Andrew Merritt of Miami is a ceramic artist and sculptor. His expressive ceramic work reflects his fascination with clay’s versatility and its ability to take on almost any form. He finds inspiration in the phenomena he observes in nature and in the underlying forces that drive growth and life. He wants each of his pieces to feel distinguished yet approachable.
Erina Schultz of Jensen Beach, Florida, recently received Appalachian’s Judy Humphrey Print Travel Scholarship. Her preferred medium is relief printing. She creates work that is structured around personal memories and current issues. She likes to question and interpret the world around her through her art.
Sloane Siobhan of Charlotte specializes in painting, but she also wrote an article in the Charlotte Observer that helped spread awareness about the plight of women in the Democratic Republic of the Congo. Her painting is on view in a year-long group exhibition at the home of Chancellor Sheri N. Everts, and this past summer she exhibited her work in “Visual Jungle,” a group show in Charlotte. She is currently working on paintings commissioned by Everts.
Melyssa Breann Winkler of Boone specializes in drawing and painting, and her work typically features watercolors and chalk pastel on multiple diverse surfaces. She creates soft atmospheric pieces aimed at encouraging long periods of deep, quiet viewing. Her work deals with line quality and how changing line and color can alter the way we perceive space.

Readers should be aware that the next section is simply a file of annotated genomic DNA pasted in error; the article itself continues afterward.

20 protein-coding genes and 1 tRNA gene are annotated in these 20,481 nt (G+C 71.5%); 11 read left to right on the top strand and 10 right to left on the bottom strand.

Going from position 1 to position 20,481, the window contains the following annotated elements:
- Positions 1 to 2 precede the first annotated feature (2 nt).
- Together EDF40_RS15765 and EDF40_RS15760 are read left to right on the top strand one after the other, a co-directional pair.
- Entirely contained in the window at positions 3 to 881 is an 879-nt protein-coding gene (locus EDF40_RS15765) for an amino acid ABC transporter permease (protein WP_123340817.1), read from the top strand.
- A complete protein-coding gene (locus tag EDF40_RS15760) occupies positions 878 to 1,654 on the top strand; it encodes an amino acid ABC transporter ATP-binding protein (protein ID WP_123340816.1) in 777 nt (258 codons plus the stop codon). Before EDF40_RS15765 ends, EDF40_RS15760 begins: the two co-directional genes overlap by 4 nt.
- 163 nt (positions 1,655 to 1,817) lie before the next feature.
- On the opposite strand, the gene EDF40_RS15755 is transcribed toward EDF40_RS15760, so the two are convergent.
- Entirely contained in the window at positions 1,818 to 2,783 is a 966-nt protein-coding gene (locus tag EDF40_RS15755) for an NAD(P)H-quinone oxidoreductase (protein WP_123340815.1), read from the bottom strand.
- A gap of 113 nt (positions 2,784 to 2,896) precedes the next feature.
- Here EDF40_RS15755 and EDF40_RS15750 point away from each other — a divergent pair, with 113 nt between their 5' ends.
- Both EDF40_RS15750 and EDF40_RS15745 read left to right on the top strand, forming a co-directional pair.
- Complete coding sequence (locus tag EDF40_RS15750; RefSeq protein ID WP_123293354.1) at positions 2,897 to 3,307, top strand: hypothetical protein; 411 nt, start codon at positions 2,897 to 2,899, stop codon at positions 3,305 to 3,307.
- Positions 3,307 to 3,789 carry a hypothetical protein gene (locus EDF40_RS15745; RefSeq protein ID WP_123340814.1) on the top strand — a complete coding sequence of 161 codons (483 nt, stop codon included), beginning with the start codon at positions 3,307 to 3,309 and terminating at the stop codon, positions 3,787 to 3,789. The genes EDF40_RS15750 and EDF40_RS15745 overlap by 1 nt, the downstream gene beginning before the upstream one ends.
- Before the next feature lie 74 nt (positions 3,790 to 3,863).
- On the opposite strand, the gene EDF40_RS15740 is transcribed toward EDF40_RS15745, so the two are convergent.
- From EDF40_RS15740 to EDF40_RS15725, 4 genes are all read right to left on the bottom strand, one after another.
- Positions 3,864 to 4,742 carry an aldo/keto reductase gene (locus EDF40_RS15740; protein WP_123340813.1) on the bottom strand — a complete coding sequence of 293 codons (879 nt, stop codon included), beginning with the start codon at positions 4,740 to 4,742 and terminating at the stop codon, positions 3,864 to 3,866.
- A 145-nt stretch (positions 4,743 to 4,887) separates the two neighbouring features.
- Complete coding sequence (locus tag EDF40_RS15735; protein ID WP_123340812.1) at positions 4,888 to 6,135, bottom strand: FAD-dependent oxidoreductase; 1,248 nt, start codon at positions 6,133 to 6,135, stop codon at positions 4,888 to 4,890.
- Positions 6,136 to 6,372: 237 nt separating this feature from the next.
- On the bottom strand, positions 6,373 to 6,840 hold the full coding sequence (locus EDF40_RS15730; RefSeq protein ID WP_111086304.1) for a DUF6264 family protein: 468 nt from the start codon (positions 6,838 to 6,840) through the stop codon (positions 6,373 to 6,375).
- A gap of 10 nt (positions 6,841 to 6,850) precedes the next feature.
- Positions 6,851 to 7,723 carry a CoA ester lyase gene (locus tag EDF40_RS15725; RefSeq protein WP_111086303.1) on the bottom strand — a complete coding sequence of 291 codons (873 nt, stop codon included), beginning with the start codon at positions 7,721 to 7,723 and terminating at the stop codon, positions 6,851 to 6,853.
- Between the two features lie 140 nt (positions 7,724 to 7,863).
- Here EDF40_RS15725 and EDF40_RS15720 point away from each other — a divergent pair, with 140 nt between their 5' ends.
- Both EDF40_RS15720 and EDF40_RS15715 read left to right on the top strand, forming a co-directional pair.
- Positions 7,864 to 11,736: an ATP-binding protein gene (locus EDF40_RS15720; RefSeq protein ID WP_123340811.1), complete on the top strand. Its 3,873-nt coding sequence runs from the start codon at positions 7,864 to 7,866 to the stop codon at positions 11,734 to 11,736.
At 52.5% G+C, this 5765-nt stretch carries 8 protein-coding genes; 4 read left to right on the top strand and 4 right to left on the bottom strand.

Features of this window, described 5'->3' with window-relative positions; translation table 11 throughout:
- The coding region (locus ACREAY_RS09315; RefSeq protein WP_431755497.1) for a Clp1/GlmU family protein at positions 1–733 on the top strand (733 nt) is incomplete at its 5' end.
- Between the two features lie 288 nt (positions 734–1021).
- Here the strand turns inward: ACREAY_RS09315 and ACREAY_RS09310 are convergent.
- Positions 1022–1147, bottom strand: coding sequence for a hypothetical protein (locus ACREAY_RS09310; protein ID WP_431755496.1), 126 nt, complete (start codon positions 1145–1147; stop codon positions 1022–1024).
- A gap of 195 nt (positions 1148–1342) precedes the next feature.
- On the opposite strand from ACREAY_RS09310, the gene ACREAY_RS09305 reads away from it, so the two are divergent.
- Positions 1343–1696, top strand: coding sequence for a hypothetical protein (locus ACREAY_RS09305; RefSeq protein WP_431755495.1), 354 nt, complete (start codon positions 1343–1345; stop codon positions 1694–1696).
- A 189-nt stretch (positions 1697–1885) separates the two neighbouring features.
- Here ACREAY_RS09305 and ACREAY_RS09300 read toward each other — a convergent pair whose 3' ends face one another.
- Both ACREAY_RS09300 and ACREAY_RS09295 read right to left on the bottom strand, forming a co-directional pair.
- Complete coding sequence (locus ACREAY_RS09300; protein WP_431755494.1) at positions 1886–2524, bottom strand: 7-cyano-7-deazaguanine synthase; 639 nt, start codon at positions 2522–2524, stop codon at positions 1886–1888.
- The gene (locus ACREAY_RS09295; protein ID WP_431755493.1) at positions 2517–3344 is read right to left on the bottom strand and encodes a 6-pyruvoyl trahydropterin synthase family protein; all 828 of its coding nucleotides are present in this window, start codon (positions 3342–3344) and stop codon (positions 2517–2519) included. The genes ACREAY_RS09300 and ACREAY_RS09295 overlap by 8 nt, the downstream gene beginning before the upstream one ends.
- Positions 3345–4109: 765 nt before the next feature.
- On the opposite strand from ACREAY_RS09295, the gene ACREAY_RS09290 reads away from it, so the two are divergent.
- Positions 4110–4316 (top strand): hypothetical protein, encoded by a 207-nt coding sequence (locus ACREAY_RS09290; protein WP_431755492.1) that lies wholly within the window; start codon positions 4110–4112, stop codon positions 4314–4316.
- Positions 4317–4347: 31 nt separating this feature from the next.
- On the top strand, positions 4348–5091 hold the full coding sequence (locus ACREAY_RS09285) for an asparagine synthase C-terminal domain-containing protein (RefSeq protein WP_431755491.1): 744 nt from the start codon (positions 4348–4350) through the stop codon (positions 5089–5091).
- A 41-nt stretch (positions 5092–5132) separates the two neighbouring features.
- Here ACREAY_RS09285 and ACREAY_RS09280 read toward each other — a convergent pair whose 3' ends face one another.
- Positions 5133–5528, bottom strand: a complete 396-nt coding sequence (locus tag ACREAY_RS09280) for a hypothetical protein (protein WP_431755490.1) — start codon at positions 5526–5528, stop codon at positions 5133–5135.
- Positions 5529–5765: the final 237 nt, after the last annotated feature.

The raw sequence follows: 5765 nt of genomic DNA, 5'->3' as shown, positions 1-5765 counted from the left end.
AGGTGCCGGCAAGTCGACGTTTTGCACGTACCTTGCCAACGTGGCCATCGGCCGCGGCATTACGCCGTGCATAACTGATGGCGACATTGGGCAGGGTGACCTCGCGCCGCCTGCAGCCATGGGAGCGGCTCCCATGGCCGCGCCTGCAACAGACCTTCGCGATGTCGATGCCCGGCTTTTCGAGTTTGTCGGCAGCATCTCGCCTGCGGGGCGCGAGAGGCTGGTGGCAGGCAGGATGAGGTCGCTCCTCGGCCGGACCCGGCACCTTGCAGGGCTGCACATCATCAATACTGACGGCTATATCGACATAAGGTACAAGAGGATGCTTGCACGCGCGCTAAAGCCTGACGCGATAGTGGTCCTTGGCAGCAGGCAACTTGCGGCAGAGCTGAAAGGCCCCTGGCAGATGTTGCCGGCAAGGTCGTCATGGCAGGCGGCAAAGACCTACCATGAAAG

Chris Yuda of Boone focuses on painting and the challenges that accompany the open-ended nature of that medium. His work aims to answer a complex question: What can we learn from painting? Yuda’s most notable show has been the group exhibition, “Origins,” at the Blowing Rock Art and History Museum. His future plans involve moving to New York.
About the Smith Gallery
The Smith Gallery at Appalachian State University presents original and traveling exhibitions, features works by faculty and students and enriches its programmatic offerings through collaborative projects. It actively involves students in its exhibitions and programming by serving as a site for honing curatorial, presentation and installation abilities. The gallery is located in the Schaefer Center for the Performing Arts at 733 Rivers St. in Boone. Regular hours are Monday-Friday, 9 a.m. to 5 p.m. Admission is free.
About Appalachian State University
Appalachian State University, in North Carolina’s Blue Ridge Mountains, prepares students to lead purposeful lives as global citizens who understand and engage their responsibilities in creating a sustainable future for all. The transformational Appalachian experience promotes a spirit of inclusion that brings people together in inspiring ways to acquire and create knowledge, to grow holistically, to act with passion and determination, and embrace diversity and difference. As one of 17 campuses in the University of North Carolina system, Appalachian enrolls about 19,000 students, has a low student-to-faculty ratio and offers more than 150 undergraduate and graduate majors.